Cocaine in the water
It's the water - and a lot more
Fred Hoyle wrote: “Space isn’t remote at all. It’s only an hour’s drive away if your car could go straight upwards.” His comment demonstrates a typically American, classically human, endlessly optimistic faith in the ability of new technology to solve all our problems like magic. The big problem remains all the new problems we create through using and developing the new technology.
Benjamin Franklin, for example, is credited with being among the first to develop waste management technology. “Drag the trash to the middle of the river before you let go of it. Don’t just throw it in the water from the riverbank!” He probably called out instructions just such as these to his slaves, perhaps even wading out with them in his excitement about this new technology.
The basic strategy of waste management, “Put that garbage somewhere we don’t have to see it or smell it,” has not changed over the years, although our technology for dispersing it has changed considerably. Do you suppose Franklin had any idea his technology would evolve to the point that today’s society’s toxic leftovers would be found over the entire surface of the planet, including the drinking water?
Archaeologists have always been known to check the waste of societies for important clues about life. Now they’ve got company. A recent news article, describing new activity by government scientists, caught my eye. These federal investigators in white coats have developed a taste for waste-testing. They have begun the fascinating task of studying America’s wastewater, intent on finding out just how much cocaine people might be snarfling up their noses.
Cocaine, of course, can pass through the human body and still end up as cocaine in the sewage. This can also be said of antibiotics, pain medications, antidepressants, anti-inflammatory drugs, cholesterol lowering drugs, blood-pressure lowering drugs, anticonvulsants, cancer-fighting and hormone replacement drugs, and on and on.
Why do you suppose the government only wants to know about the cocaine, though? Why not compare cocaine levels to say, antibiotic levels? The Environmental Protection Agency (EPA) needs to measure all the drugs, legal or not. How much used cocaine is safe in American waterways compared to used antidepressants?
Even after passing through water filtration plants, tap water in cities all over the world has been found to contain the entire array of modern pharmaceuticals. To the list of toxic heavy metals, PCBs, engine emissions and fluoride wastes in our municipal water, we must now add the entire pharmacopoeia.
The chlorine treatment of wastewater creates another layer of difficulty by splitting drug molecules into new molecules, some of them more toxic than their parents.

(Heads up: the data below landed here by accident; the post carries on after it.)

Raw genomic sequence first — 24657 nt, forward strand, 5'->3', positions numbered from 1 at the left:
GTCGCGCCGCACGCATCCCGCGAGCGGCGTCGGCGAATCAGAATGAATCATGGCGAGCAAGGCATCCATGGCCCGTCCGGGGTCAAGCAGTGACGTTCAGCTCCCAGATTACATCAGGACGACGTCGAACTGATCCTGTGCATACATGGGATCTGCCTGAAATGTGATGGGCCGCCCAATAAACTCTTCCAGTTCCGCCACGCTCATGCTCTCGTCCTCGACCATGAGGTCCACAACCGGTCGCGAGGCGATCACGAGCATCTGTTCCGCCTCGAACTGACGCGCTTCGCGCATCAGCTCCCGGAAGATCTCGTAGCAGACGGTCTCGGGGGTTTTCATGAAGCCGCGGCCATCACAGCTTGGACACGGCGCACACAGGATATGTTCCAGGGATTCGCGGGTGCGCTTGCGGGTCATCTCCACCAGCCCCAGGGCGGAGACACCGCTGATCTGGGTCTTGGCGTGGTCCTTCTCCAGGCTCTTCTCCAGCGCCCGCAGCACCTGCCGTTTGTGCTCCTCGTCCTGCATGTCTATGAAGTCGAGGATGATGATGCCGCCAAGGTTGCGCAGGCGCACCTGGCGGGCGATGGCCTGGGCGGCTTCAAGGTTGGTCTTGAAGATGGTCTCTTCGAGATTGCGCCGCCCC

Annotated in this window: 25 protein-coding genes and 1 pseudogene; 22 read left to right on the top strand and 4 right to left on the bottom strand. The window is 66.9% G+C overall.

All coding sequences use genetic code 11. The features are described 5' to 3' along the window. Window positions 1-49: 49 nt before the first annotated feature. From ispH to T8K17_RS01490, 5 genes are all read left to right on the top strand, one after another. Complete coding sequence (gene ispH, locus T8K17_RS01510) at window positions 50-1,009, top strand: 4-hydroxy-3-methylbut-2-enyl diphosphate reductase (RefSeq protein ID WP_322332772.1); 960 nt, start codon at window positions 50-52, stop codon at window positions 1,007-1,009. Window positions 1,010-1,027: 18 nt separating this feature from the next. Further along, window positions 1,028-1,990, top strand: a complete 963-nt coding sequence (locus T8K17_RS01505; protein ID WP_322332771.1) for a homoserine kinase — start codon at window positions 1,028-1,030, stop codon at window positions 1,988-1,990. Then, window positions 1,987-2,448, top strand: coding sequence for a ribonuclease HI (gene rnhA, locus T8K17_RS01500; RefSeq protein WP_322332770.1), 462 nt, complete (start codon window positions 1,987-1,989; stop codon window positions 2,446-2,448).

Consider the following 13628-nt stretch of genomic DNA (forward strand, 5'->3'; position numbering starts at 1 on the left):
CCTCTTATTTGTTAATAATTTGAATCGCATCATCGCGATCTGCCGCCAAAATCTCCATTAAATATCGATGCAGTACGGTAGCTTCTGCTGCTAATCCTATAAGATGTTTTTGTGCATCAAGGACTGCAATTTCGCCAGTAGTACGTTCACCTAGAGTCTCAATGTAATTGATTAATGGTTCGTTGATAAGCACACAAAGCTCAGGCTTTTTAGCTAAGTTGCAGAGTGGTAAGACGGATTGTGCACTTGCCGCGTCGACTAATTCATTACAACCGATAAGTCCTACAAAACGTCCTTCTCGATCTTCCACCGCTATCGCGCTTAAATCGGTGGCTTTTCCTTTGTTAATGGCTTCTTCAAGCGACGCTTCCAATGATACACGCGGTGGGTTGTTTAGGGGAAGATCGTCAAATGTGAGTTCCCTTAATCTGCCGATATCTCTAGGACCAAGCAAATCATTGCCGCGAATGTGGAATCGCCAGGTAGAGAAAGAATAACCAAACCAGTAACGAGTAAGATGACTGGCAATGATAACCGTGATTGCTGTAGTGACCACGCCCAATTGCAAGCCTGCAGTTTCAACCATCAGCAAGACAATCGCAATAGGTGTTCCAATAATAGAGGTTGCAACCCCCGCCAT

Do you find this troubling? Don’t worry, be happy! A spokesman from the Pharmaceutical Research and Manufacturers Association (PhRMA) has wisely assured the public that there are no “appreciable impacts on the aquatic environment” that can be linked to low concentrations of pharmaceuticals in the water.
How about, “cumulative, insidious, adverse impacts” on aquatic ecosystems, including a decline in rates of reproduction and survival of animals in contact with the water, according to scientists with the Environmental Protection Agency (EPA)?
We have also been assured that there are “no appreciable human health risks.” This brings to mind the Ashanti proverb, “One falsehood spoils a thousand truths.”
The operative word in their statement is “appreciable.” Perhaps the definition of an appreciable risk to a drug company is simply a risk whose hemorrhaging of corporate profits due to legal death and damages claims can no longer be ignored.
Many scientists perceive real risks to humans posed by constant exposure to recycled drugs. These likely involve developmental and reproductive changes, just as we are seeing in other vertebrates around the globe.
“We're concerned [these pharmaceuticals] are not only having an effect on aquatic organisms, but on human populations, as well,” wrote scientist Rebecca Klaper of the University of Wisconsin at Milwaukee.
Despite all this, the Food and Drug Administration (FDA) seems in a big hurry to put its seal of approval on loads more drugs day after day. I don’t know, maybe it is time to turn the whole drug approval process over to the EPA and see if they can protect us any better. After all, shouldn’t the drug companies have to submit an Environmental Impact Report each time they apply for a new drug, just like the other gross polluters?
When used medicine gains entrance to your body every day, the price of admission is a loss of vital energy. Virtually all drugs, recycled or not, have the tendency to cause a power loss in every last one of the several hundred trillion cells you call home: your body.
Cells, you may recall, actually do the work of creating the life inside you. Each cell is a tiny factory with an important job to do. Each one carries its own power supply, called mitochondria. When chemicals come in contact with your cells, the ability of mitochondria to recharge is reduced, a loss of power and energy at the cellular level.
As Peter Newman correctly pointed out, “Power tends to connect; absolute power connects absolutely.”
Your cells crave absolute power to get their job done. It is time to get on with life and filter out all this depressing news. I have faith in some of our current technology to help us out. As Ben Franklin also said, “An ounce of prevention is worth a pound of cure.”
With a bit of planning, we can filter out the recycled drugs and other nasty stuff from our water before we drink it, shower in it, and wash clothes, plates, forks and knives in it.
I’ll drink to that. Make mine a triple-filtered, reverse osmosis, ultraviolet-light exposed glass of pure water.
By Darrel Crain